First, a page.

During the Data Collection Phase, sources such as the US Census, the City of Detroit Master Plan, city departments, existing community plans, windshield surveys, and focus groups were all used as tools to generate a comprehensive picture of existing conditions in the city. This information was organized under planning topics: Neighborhood Commercial, Housing, Job Centers, Transportation, Youth Development, Environment, and Special Issues. All of the data collected throughout the process is included in the Final Cluster Reports.
The Visioning and Goal Setting phase provided a forum for cluster boards and community stakeholders to develop a vision of their communities over the next five to ten years. Each phase resulted in the development of Reinvestment Recommendations in each cluster. Once each cluster had developed and prioritized their recommendations, the CRS Task Force, a group primarily composed of one representative from each of the cluster boards, determined common themes between clusters in order to develop citywide "reinvestment recommendation". These citywide recommendations appear later in this summary.

CRS's mission was to identify the assets, strengths, land use, and other reinvestment opportunities for individual neighborhoods in Detroit, and to recommend reinvestment priorities for the next five to ten years. 

The objectives of CRS were to:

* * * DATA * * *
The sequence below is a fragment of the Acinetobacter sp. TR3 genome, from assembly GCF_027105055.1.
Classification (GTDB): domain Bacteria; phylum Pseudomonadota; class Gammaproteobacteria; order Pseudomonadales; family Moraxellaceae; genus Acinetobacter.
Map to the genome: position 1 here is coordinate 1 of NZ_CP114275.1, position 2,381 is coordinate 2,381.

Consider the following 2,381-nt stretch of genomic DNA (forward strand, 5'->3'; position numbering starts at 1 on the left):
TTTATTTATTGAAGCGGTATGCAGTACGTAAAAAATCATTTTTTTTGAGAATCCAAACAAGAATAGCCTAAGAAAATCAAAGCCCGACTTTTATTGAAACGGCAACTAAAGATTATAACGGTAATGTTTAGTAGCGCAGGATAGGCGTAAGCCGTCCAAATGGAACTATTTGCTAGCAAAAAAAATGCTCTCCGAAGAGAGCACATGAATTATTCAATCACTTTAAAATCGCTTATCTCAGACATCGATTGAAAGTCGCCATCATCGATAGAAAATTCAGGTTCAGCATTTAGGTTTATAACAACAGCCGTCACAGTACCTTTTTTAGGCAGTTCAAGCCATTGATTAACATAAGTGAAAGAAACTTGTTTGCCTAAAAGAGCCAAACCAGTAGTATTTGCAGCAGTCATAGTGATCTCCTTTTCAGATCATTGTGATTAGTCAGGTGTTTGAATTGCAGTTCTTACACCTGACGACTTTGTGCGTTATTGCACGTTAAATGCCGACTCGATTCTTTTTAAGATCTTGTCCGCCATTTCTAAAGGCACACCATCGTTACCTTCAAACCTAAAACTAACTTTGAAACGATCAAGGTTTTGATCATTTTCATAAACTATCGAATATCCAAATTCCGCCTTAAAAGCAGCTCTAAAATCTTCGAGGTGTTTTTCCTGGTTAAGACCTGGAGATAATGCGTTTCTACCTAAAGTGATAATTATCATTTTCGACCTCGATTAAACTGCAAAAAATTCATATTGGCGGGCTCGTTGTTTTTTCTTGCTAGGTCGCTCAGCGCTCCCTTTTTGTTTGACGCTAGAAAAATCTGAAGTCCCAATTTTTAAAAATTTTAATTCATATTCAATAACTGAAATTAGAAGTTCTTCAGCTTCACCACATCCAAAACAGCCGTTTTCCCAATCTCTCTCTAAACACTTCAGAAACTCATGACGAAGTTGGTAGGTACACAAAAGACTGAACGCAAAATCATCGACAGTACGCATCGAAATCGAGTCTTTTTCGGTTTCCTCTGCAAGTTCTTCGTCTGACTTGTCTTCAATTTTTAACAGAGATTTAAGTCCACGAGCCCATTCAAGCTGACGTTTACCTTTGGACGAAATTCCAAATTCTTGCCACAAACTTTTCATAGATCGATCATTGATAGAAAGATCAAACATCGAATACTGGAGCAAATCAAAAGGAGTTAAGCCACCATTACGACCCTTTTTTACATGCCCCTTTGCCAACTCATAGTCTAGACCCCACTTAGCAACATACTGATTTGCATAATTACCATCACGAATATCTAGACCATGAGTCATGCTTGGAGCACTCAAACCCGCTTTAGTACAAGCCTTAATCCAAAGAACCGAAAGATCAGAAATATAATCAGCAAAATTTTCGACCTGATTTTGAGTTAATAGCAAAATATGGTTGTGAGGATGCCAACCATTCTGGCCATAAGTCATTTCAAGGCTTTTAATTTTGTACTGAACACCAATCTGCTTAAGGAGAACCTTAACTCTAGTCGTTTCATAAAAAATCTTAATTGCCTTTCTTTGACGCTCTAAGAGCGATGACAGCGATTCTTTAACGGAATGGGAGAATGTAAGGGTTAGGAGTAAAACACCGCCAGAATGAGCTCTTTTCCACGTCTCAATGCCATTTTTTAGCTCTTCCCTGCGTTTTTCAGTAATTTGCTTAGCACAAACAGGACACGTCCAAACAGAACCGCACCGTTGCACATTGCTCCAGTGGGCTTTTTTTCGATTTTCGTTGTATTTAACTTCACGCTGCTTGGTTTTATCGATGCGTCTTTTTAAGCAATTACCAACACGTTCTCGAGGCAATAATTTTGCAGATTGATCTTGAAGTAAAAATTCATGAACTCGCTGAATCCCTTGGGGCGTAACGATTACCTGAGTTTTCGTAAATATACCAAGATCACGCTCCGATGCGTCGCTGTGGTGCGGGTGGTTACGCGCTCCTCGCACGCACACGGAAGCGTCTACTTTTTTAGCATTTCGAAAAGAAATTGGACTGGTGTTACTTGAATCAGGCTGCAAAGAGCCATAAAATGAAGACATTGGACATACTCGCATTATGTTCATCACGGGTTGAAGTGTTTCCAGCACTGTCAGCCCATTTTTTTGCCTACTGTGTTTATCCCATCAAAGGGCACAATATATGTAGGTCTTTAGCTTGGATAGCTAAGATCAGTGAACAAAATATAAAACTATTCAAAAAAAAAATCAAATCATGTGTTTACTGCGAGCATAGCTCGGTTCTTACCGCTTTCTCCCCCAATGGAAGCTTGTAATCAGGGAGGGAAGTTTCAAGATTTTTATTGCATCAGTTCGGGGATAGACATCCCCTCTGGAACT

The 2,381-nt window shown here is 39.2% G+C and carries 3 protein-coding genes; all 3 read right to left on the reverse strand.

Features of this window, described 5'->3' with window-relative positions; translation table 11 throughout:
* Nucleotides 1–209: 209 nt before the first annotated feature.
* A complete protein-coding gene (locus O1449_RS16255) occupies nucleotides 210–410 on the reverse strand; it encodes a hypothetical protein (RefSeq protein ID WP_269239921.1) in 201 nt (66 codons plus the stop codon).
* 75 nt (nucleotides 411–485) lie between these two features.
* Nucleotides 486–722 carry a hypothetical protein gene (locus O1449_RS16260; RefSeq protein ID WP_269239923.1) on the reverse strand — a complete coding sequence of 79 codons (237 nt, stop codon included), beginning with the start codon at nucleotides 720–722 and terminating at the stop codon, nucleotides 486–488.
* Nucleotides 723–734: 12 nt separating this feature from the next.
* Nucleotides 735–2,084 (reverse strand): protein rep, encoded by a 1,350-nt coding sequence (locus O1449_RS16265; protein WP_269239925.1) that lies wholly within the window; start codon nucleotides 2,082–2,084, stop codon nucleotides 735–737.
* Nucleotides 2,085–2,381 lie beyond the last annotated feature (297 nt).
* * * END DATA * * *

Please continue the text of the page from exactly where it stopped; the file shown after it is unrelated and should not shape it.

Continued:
1. Identify and prioritize opportunities for reinvestment that offer the most potential for improving the neighborhood, community, and city as a place to live and do business; 
  2. Identify existing barriers to reinvestment and to recommend the type of investment activity and location where it would be most effective to the community, and; 
  3. Develop a common community planning database that can be used to attract investments, support project planning, and enhance community decision-making. 

The CRS process was designed to solicit and rely on the input and participation of a broad base of people. CRS was a success because of the many board members and stakeholders who donated much of their time, including evenings and weekends. In order to meet the goals of CRS, the city was divided into ten geographical planning areas, called Neighborhood Clusters. Each cluster had a board of fourteen to twenty elected members, representing local residents, schools, businesses, institutions, and faith community, and was given the task of collecting information, developing a common vision, and determining reinvestment priorities and recommendations. 

In order to carry out the mission of CRS each cluster was provided a great deal of technical support. The CRS Core Staff was comprised of a Project Manager, a Resource Manager, three Planner/Coordinators, and an Administrative Assistant. Michigan Metropolitan Information Center (MIMIC) of Wayne State, was the Information Manager for the process. In addition to the Core Staff, each cluster had the support of a technical assistance team, composed of private planning consultants, and a Community Organizer. The cluster boards interviewed and helped select their consultant teams. The consultant teams assisted the cluster boards through each phases of the process, and compiled all of these steps into the final report for each cluster.